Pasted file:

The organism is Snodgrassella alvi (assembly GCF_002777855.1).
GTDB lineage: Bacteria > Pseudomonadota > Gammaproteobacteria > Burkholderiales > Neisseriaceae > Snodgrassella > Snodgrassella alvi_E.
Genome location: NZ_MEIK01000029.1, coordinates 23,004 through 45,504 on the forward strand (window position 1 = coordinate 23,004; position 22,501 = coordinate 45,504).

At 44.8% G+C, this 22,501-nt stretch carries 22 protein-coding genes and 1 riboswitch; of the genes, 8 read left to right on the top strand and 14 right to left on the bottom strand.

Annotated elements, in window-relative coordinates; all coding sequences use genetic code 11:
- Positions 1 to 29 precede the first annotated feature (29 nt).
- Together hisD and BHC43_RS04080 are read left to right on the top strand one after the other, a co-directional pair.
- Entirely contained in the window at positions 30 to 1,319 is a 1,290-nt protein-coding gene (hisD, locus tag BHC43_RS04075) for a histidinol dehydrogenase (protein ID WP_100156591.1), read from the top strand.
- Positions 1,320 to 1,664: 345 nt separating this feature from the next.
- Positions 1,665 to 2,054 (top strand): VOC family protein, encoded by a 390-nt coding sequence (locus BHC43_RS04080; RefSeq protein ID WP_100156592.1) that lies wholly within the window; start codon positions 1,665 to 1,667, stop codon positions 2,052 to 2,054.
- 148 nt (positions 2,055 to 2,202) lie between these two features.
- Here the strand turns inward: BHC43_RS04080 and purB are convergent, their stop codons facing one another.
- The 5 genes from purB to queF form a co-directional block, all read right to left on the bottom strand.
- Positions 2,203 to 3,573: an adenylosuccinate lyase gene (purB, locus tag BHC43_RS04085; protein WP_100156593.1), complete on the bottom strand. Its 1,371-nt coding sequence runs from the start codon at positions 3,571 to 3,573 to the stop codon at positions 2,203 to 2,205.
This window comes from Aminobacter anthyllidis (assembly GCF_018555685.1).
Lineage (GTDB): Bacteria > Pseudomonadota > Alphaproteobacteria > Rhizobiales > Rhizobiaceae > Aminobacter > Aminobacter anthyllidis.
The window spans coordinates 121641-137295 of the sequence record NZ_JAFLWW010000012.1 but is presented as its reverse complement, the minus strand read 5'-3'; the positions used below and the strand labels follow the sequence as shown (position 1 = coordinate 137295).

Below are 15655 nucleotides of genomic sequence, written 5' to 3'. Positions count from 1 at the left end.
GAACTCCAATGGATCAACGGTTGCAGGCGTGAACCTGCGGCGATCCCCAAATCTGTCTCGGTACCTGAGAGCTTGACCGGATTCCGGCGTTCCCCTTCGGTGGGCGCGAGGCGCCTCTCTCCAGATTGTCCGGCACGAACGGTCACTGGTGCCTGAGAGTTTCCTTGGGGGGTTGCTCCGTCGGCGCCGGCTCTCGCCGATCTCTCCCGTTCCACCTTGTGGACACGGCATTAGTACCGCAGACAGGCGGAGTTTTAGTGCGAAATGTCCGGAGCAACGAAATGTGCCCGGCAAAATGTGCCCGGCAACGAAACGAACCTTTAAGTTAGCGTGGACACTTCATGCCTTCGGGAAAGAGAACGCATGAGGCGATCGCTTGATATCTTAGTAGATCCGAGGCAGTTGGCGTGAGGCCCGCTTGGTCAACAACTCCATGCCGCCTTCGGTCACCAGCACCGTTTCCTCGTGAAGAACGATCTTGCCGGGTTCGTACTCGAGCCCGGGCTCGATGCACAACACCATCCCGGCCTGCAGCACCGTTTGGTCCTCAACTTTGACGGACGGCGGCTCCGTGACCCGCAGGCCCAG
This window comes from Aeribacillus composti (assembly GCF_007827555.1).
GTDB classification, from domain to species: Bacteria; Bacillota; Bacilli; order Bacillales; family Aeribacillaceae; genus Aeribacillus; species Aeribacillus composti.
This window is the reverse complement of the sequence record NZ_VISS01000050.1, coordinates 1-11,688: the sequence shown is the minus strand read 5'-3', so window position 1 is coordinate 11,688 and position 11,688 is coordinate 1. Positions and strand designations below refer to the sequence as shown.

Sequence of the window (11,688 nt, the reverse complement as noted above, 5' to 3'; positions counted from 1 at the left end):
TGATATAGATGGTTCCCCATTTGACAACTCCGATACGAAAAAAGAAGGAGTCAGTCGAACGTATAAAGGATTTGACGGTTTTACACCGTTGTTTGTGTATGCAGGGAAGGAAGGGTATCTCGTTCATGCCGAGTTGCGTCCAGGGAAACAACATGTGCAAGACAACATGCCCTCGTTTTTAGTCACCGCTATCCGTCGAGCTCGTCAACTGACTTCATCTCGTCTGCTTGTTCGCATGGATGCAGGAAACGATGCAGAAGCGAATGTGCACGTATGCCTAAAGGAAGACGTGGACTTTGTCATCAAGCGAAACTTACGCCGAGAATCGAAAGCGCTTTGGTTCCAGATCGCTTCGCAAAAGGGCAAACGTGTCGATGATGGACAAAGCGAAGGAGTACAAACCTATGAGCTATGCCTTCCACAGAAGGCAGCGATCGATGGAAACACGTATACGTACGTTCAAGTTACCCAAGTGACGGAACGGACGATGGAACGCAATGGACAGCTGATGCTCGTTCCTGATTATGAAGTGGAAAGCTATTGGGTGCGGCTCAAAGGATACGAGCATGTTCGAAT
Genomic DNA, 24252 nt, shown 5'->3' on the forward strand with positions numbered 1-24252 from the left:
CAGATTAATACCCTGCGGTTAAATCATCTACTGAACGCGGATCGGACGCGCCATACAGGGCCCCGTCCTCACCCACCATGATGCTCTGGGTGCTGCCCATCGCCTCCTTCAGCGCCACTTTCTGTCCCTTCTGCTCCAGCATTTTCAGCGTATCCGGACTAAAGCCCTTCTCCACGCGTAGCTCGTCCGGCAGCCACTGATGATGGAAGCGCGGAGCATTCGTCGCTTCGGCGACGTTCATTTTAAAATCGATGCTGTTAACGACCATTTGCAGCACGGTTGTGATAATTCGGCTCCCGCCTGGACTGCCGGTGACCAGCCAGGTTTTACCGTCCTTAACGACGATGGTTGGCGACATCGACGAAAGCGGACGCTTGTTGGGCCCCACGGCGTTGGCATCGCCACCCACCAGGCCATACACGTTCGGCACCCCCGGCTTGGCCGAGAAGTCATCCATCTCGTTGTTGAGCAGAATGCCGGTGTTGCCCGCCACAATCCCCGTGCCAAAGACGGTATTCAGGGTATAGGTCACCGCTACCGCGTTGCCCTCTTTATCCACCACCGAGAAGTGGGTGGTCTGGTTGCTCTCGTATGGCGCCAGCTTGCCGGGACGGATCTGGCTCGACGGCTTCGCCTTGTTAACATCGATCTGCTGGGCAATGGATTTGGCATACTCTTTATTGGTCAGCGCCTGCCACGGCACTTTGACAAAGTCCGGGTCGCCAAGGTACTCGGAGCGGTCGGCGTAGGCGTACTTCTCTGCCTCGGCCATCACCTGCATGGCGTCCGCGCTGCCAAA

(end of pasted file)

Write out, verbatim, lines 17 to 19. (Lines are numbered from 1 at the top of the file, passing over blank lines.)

The window spans coordinates 121641-137295 of the sequence record NZ_JAFLWW010000012.1 but is presented as its reverse complement, the minus strand read 5'-3'; the positions used below and the strand labels follow the sequence as shown (position 1 = coordinate 137295).

Below are 15655 nucleotides of genomic sequence, written 5' to 3'. Positions count from 1 at the left end.
GAACTCCAATGGATCAACGGTTGCAGGCGTGAACCTGCGGCGATCCCCAAATCTGTCTCGGTACCTGAGAGCTTGACCGGATTCCGGCGTTCCCCTTCGGTGGGCGCGAGGCGCCTCTCTCCAGATTGTCCGGCACGAACGGTCACTGGTGCCTGAGAGTTTCCTTGGGGGGTTGCTCCGTCGGCGCCGGCTCTCGCCGATCTCTCCCGTTCCACCTTGTGGACACGGCATTAGTACCGCAGACAGGCGGAGTTTTAGTGCGAAATGTCCGGAGCAACGAAATGTGCCCGGCAAAATGTGCCCGGCAACGAAACGAACCTTTAAGTTAGCGTGGACACTTCATGCCTTCGGGAAAGAGAACGCATGAGGCGATCGCTTGATATCTTAGTAGATCCGAGGCAGTTGGCGTGAGGCCCGCTTGGTCAACAACTCCATGCCGCCTTCGGTCACCAGCACCGTTTCCTCGTGAAGAACGATCTTGCCGGGTTCGTACTCGAGCCCGGGCTCGATGCACAACACCATCCCGGCCTGCAGCACCGTTTGGTCCTCAACTTTGACGGACGGCGGCTCCGTGACCCGCAGGCCCAG